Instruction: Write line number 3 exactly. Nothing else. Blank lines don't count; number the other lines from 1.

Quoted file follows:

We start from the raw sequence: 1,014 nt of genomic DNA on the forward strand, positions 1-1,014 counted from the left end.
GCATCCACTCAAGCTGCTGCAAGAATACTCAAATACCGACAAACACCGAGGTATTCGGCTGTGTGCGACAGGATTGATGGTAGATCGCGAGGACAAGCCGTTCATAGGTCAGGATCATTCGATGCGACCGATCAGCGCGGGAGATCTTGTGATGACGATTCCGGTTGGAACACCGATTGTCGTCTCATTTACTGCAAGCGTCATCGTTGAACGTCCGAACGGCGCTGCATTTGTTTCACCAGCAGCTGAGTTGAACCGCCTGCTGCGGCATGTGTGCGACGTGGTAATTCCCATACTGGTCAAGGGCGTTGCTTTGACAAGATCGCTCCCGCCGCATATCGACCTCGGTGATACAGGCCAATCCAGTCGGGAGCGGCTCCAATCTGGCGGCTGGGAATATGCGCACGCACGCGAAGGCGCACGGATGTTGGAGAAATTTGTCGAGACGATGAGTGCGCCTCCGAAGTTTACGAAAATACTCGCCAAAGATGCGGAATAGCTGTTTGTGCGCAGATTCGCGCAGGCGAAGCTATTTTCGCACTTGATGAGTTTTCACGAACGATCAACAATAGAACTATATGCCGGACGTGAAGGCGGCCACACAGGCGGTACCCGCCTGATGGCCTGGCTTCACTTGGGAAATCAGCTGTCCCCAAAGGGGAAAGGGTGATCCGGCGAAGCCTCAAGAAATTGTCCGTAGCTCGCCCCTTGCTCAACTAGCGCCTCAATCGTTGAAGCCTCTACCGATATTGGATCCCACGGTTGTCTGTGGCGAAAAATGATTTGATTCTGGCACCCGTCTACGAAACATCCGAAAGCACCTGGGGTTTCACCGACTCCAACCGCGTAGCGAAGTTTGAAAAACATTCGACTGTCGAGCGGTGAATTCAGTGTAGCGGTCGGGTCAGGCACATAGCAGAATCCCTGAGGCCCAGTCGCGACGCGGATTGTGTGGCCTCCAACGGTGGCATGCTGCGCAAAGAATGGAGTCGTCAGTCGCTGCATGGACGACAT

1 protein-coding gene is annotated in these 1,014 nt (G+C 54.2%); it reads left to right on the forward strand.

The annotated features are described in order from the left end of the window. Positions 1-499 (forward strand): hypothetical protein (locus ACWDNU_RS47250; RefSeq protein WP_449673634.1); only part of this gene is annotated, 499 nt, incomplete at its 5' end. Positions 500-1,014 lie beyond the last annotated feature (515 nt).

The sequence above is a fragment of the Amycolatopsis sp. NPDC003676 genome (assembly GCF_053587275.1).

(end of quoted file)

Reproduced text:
1 protein-coding gene is annotated in these 1,014 nt (G+C 54.2%); it reads left to right on the forward strand.